Last Updated: Friday, 11 July 2014, 13:14 GMT

U.S. Department of State 2001 Trafficking in Persons Report - Guatemala

Publisher United States Department of State
Author Office to Monitor and Combat Trafficking in Persons
Publication Date 12 July 2001
Cite as United States Department of State, U.S. Department of State 2001 Trafficking in Persons Report - Guatemala, 12 July 2001, available at: http://www.refworld.org/docid/4680d770c.html [accessed 12 July 2014]
DisclaimerThis is not a UNHCR publication. UNHCR is not responsible for, nor does it necessarily endorse, its content. Any views expressed are solely those of the author or publisher and do not necessarily reflect those of UNHCR, the United Nations or its Member States.

Guatemala (Tier 2)

Guatemala is a source and transit country for international trafficking of persons. In a few instances, it is also a destination country. Trafficked persons come mainly from other Central American countries and Ecuador. Victims trafficked to Guatemala are usually young women or children who are brought in for sexual exploitation. Those trafficked from Guatemala for sexual exploitation are usually minors, both boys and girls, from poor families.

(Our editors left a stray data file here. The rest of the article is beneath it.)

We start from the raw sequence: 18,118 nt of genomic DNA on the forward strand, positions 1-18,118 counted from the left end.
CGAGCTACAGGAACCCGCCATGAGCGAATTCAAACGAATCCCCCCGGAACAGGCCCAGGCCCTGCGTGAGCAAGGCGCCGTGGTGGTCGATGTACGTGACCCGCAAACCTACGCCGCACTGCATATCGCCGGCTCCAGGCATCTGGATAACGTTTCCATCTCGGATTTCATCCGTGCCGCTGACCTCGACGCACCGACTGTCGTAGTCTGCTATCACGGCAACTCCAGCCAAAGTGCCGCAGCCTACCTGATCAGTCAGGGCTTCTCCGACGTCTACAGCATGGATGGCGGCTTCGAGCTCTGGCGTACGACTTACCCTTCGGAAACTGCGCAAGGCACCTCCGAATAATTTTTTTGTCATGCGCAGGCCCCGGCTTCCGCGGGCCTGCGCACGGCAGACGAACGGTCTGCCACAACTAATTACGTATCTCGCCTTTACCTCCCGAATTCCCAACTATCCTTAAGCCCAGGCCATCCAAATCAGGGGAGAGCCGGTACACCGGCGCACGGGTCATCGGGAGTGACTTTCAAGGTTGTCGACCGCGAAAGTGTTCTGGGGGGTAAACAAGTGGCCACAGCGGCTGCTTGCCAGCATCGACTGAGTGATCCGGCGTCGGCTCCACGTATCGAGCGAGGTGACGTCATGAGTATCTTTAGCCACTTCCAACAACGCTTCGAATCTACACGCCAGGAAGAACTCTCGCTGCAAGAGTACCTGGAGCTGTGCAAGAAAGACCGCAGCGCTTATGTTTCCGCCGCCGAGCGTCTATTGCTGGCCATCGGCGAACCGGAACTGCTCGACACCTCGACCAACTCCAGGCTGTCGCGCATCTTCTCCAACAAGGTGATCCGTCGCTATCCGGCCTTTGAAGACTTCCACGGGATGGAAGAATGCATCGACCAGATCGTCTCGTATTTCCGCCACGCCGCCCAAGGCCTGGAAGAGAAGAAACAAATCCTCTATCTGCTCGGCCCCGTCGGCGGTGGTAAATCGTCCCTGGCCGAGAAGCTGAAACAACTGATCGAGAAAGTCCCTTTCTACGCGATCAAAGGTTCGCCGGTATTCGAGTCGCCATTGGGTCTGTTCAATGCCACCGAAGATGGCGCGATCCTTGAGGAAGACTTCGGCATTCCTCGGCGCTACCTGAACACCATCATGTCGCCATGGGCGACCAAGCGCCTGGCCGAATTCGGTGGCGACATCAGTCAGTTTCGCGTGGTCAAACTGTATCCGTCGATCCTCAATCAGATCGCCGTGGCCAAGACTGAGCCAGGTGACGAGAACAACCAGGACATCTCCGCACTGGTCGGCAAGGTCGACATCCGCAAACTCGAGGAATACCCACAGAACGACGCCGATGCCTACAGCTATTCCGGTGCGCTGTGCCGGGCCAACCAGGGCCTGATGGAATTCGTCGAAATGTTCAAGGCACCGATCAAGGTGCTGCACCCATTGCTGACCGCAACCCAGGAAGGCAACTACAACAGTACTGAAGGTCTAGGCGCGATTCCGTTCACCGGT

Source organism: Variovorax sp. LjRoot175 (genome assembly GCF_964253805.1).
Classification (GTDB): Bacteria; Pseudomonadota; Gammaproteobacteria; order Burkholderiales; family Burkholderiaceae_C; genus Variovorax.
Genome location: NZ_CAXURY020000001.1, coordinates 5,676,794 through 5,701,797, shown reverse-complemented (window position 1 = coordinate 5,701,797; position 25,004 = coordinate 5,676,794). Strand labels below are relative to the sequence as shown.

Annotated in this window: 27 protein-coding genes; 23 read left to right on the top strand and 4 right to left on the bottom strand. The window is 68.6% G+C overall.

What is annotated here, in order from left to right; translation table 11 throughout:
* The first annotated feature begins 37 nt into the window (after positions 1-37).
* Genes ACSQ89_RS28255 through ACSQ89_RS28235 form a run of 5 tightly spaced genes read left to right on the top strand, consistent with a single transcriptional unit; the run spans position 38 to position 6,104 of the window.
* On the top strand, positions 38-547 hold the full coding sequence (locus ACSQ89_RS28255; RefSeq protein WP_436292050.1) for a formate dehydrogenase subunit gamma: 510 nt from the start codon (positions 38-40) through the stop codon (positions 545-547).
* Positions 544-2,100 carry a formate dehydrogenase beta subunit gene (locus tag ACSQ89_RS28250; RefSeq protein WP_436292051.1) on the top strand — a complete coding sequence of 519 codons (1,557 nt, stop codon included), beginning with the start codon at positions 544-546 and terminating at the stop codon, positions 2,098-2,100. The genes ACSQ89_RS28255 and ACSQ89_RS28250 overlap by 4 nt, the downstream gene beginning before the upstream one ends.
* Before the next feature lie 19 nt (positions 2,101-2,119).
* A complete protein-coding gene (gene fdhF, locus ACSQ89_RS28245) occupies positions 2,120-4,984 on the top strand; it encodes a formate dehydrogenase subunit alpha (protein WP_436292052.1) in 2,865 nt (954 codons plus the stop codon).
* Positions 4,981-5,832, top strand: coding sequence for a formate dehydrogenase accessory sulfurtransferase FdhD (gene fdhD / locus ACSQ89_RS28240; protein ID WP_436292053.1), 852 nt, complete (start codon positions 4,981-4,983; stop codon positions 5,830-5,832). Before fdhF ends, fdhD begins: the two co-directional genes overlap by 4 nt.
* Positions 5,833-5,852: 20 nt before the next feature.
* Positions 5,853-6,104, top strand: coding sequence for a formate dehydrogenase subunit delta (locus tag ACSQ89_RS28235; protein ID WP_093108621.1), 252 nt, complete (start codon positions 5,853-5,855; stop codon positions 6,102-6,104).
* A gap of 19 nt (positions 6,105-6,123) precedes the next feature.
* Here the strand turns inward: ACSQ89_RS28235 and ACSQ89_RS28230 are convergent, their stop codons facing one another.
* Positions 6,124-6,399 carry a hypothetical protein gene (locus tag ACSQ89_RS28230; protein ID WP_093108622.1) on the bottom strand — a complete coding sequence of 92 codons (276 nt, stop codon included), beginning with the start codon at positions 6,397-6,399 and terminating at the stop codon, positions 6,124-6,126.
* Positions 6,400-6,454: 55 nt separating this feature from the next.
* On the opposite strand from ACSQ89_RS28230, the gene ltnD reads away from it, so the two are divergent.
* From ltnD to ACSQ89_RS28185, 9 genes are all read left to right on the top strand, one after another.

The Government of Guatemala does not yet fully meet the minimum standards; however, the Government is making significant efforts to combat trafficking despite resource constraints and endemic corruption. The law specifically prohibits trafficking and smuggling of persons. The Government investigates trafficking cases; however, there have been no prosecutions of trafficking cases as victims often fail to press charges due to a cumbersome judicial system. The penalty for trafficking is not commensurate with the penalty for rape, and prison sentences for traffickers are commutable. The Government does not assist or protect victims of trafficking, although victims are not treated as criminals. The Government has conducted anti-trafficking and anti-smuggling public awareness campaigns, and it provides limited funding to NGO's dedicated to preventing trafficking.

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